The steps in math equations have to be very important for students to learn, unfortunately they can also be a little tedious and boring, also if you miss a step that may put you way behind. I loved math in school. I enjoyed the concentration and number thinking. Students in a setting like Kipp may need further direction, goal oriented and step-by-step class plans, though this can be argued for most classrooms. Being stern with a plan of action prevents the students from arguing with it and veers the classroom management away from combative with student to a type of protocol with the class as a whole. I think though it’s important to keep classes interactive too, not just for those who enjoy it. The class at Kipp looked bored; one way to shake things up could be to add class participation, not just by calling on students who could say “huh” and get a laugh from peers, but peer support, for instance student participants at the board, would interest the students and possibly create a classroom community of support. (Rubin et al. p.539) Classroom management falls a bit to the waist side if you hand the power over to the students, sometimes giving the students a chance to become responsible for their setting and their lives. Creating this classroom environment starts by helping the students create it for themselves. They should be doing most of the talking, highlighting the importance with showing respect to their peers. The student body is not academically competitive like we see in other schools of stronger student to teacher relationship, but in this setting peer support can have an effect outside of the classroom. I also found the inclusion of some special education students, the students with an IEP, to be missing in the crowd. For example, it seemed that Tony’s paraprofessional was being more of the student than he was. The idea of community and inclusion may help Tony participate if there are ways to get him involved in the classroom. Inclusion of special education, which could also mean an understanding of peers to that disability, transfers to the relationships and the support that student would get from friends outside of school too. (NPR Staff, 2014. para. 21) If students are presenting work on the front board, Tony can work with the teacher then complete an equation in front of the class to bank on positive reinforcement and peer support. The group work only goes so far, answers could given in different ways, and not by being called on.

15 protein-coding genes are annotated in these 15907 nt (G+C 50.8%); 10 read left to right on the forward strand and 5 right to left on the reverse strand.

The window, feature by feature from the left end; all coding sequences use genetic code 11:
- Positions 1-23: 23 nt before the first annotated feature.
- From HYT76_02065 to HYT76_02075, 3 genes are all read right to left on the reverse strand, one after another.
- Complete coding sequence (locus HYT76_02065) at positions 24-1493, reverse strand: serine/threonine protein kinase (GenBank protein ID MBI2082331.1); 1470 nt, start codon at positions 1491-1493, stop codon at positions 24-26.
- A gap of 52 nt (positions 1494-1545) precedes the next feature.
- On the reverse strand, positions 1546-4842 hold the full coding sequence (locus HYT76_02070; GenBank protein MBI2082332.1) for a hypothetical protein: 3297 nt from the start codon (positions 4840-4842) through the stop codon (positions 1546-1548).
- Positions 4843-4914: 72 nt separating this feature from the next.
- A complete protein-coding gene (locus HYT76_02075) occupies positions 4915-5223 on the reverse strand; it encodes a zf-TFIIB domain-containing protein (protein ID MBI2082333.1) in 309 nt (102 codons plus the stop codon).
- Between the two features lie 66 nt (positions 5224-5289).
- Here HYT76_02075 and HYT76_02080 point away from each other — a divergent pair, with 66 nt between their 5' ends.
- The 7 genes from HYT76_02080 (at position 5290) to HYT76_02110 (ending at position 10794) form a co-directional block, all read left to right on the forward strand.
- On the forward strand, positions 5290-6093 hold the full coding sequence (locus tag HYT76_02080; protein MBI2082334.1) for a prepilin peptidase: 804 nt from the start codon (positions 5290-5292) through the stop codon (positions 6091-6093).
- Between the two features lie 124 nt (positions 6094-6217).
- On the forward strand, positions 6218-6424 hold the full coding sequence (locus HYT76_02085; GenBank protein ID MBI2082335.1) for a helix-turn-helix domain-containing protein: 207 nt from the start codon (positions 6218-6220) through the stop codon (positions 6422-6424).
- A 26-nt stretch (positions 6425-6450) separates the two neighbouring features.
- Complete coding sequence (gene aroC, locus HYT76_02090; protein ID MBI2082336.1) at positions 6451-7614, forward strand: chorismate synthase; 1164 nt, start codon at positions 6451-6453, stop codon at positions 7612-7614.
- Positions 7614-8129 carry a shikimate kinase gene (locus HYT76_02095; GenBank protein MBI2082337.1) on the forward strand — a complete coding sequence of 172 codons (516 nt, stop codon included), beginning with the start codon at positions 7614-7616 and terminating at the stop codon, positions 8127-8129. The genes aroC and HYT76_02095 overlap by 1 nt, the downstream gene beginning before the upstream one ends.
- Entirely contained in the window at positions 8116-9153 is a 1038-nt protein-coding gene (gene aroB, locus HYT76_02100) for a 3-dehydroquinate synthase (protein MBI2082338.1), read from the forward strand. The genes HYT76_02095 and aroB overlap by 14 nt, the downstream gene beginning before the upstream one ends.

References ------------------------------------------------------------------------------------------------------

Acrey, Cynthia., Johnstone, Christopher,. Milligan, Carolyn. (2005). Using Universal Design to Unlock the Potential for Academic Achievement of At-Risk Learners. Teaching Exceptional Children. Vol 38, No. 2 pp.22-31 CEC

Bucholz Ed.D., Jessica, L., Sheffler, Julie. (2009). Creating a Warm and Inclusive Classroom Environment: Planning for All Children to Feel Welcome. Electronic Journal for Inclusive Education Vol 2 No 4

Kelly, Carrie. (2011). Reading Intervention Programs: A Comparative Chart. Retrieved from http://www.readingrockets.org/article/reading-intervention-programs-comparative-chart

Rubin, Kenneth H., Bukowski, William M., Laursen, Brett. (2009). Handbook of Peer Interactions, Relationships, and Groups. The Guilford Press: New York.

Tucker, Geri Coleman. (last reviewed 2014). Behavior Intervention Plans: What You need to know. Retrieved from https://www.understood.org/en/learning-attention-issues/treatments-approaches/educational-strategies/behavior-intervention-plans-what-you-need-to-know

Vaughn, Sharon R., Candace S. Bos, and Jeanne Shay Schumm. (2014). Teachimg Students Who Are Exceptional, Diverse, and at Risk in the General Education Classroom (7th Edition). Boston: Pearson Education Inc.

Reading Strategies. Retrieved from http://www.pbs.org/parents/education/learning-disabilities/types/reading/reading-strategies/

NPR Staff. (April 27, 2014). Learning With Disabilities: One Effort to Shake Up the Classroom. Retrieved from http://www.npr.org/2014/04/27/307467382/learning-with-disabilities-one-effort-to-shake-up-the-classroom